You evaluate a website and fix SEO mistakes by asking the right questions.
However, more often than not, many business owners and SEO professionals forget to ask these important questions. As a result, those seemingly small issues and mistakes turn out to be huge blunders.
Almost every website has some flaws. The important thing is to identify those flaws — those SEO mistakes that you have made unintentionally — and fix them as soon as possible.
In this blog post, we are going to list 15 questions that you must ask yourself. These questions will help you evaluate the state of your website and enable you to fix any potential SEO problem that could hamper your website’s progress later down the road.
1. Does any web page have multiple H1 tags?
As a general rule, there should not be multiple H1 tags on a web page. There could be multiple H2 tags, but never multiple H1 tags.
The concept behind is that the H1 tag represents the topic of the page. Since each page has one topic, there can’t be multiple H1 tags.
A bad navigation structure could lead to a bad user experience — which, in turns, result in poor rankings in the SERPs.
3. Is there uniformity in URLs?
Some beginner website owners and even SEOs neglect this, but there must be some uniformity in URLs.
Ideally, everything should be lower case. Otherwise, URLs in multiple cases can cause duplicate content issues. It is because search engine crawlers may see all these different instances of URLs at once.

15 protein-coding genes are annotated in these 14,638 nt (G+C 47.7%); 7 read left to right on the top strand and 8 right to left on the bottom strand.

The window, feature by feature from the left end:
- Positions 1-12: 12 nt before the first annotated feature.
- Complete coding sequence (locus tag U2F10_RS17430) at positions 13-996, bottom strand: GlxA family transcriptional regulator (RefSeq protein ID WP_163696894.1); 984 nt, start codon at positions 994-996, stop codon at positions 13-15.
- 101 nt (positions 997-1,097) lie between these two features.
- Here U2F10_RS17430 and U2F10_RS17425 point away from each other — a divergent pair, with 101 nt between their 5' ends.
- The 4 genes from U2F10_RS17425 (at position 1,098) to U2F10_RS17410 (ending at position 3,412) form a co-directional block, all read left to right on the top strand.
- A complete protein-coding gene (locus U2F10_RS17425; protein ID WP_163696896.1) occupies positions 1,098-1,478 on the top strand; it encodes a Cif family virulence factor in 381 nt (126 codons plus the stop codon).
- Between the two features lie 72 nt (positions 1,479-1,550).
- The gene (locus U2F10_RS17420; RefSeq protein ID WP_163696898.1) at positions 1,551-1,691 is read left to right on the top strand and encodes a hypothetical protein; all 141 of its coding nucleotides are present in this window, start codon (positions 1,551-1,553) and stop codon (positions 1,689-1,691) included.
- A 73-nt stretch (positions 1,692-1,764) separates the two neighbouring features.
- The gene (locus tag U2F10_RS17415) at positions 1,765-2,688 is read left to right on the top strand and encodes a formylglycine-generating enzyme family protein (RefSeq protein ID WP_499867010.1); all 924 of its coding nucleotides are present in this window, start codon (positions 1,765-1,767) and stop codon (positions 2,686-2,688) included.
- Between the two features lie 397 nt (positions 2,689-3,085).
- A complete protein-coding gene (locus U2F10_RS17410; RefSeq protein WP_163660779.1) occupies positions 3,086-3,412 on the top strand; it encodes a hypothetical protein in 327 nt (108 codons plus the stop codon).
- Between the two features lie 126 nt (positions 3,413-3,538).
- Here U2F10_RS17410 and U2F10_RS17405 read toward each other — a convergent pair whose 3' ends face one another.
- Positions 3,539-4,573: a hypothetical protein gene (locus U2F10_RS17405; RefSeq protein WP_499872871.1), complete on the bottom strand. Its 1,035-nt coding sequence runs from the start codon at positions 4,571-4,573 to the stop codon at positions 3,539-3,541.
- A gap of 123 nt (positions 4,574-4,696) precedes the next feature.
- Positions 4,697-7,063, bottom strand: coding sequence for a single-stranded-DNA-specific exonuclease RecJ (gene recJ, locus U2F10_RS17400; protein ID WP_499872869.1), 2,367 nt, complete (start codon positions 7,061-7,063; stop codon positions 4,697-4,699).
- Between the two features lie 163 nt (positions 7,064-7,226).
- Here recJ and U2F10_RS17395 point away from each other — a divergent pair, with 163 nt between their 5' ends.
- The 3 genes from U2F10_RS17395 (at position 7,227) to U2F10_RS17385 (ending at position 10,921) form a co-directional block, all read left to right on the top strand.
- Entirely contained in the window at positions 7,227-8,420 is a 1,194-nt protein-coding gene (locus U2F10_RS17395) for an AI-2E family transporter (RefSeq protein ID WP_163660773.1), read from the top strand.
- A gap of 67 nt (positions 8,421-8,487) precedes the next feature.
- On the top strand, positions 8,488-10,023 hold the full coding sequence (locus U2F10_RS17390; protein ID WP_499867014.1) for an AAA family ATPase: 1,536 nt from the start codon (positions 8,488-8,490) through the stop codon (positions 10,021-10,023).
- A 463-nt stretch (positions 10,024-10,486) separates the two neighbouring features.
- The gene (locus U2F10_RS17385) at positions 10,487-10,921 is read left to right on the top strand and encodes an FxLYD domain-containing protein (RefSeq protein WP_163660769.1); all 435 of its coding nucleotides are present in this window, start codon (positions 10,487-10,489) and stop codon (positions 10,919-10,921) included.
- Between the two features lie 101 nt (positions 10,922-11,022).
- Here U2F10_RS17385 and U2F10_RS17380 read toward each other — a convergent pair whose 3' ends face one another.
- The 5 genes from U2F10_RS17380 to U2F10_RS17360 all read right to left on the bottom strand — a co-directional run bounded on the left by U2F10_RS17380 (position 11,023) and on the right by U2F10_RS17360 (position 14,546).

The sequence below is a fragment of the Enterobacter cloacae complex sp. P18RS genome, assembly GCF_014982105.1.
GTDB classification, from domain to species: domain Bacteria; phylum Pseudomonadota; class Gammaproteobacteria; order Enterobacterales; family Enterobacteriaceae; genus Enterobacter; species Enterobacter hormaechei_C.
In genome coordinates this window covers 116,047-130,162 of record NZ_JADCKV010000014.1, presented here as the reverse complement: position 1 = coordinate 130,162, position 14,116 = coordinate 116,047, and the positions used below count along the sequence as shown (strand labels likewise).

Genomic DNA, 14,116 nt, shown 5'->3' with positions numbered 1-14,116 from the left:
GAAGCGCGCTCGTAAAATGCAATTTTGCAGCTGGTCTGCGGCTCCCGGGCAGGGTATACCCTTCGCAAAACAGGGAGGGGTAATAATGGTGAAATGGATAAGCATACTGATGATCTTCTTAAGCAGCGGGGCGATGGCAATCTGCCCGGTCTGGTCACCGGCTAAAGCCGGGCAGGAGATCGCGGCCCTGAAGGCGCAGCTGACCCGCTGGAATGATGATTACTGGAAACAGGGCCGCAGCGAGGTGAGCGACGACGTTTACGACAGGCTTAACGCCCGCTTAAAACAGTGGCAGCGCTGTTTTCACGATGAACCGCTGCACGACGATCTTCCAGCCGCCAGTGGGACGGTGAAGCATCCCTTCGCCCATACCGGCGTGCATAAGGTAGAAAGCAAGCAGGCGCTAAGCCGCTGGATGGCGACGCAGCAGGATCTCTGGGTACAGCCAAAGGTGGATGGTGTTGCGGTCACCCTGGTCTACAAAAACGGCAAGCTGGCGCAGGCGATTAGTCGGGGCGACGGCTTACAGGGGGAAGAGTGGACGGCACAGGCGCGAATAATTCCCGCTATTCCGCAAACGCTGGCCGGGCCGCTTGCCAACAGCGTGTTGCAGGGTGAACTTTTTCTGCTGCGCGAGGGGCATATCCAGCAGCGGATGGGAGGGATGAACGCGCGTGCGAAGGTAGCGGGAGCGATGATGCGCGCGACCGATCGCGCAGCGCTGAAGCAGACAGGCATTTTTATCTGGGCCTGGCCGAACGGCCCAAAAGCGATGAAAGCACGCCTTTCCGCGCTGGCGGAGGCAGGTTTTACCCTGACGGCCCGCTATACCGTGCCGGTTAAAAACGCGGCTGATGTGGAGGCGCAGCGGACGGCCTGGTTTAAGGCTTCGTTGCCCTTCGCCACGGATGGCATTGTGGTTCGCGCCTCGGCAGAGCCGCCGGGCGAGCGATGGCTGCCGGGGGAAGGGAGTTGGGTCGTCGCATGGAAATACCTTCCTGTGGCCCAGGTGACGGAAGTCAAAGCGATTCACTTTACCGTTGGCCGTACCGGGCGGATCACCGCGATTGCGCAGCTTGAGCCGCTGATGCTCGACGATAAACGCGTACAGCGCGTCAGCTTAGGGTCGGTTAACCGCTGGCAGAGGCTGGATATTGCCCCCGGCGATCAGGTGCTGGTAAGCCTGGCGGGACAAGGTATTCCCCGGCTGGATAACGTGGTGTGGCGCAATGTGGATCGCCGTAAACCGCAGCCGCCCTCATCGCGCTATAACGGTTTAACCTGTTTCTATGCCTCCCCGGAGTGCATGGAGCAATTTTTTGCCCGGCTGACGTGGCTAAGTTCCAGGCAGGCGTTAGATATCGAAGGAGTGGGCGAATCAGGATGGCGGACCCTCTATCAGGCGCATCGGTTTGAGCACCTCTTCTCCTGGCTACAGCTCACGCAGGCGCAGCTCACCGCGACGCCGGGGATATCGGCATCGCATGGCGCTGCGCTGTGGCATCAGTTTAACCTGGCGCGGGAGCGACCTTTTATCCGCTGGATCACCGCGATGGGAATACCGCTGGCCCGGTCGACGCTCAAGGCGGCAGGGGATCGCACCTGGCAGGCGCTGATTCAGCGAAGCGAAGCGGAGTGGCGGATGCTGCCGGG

4. How is your website structured?
Are all your pages dumped in the root directory?
Flat structure — like this example — does not create topical organization. If you have an active blog with lots of categories and articles, this is not a good idea.
Similarly, in case of an e-commerce store, you will require hierarchies and topical organization for the best user experience.
Instead of a flat structure, use a siloed architecture so that you can organize web pages by topics, categories, and themes.
It will not only make it easier for search engine crawlers to crawl your website, but a siloed architecture also makes it easier for human visitors to navigate your website and find the content they’re looking for.
5. Are you still relying on thin content?
Do you have quality content?
The opposite of quality content is generally known as ‘thin’ content, which search engines don’t like at all.
It is important to remember that ‘thin’ content cannot be judged by its word count. Instead, it is measured by quality, uniqueness, trust, authority, and other similar factors.
Thin content triggers Google Panda, which can ultimately lead to a search engine penalty.
6. Are you reusing copy-pasted code?
Avoid copy-pasted code as much as possible.
Reused codes by developers often lead to tons of problems in almost every line of code. Bad code leads to a slow website, which ultimately negatively affects user experience and search engine rankings.
You can use the W3C validator to check the quality of code and potential errors.
7. Do you have an XML sitemap?
Although most websites now have an XML sitemap, it is still a good idea to double-check it again. It’s extremely important because an XML sitemap can dramatically improve the crawlability of your website.
8. Is your website responsive?
Nowadays, you do not need a separate subdomain for a mobile version of your website, e.g., m.yourwebsite.com.
Things are much simpler now because of responsive design technologies.
The new way is to utilize CSS3 and HTML5 to create a responsive website design that can work equally well for all screen sizes (desktop, tablets, mobile, etc.).
Having a responsive website is extremely crucial. As more and more people start using mobile devices to surf the internet and shop online, the importance of responsive websites is increasing significantly.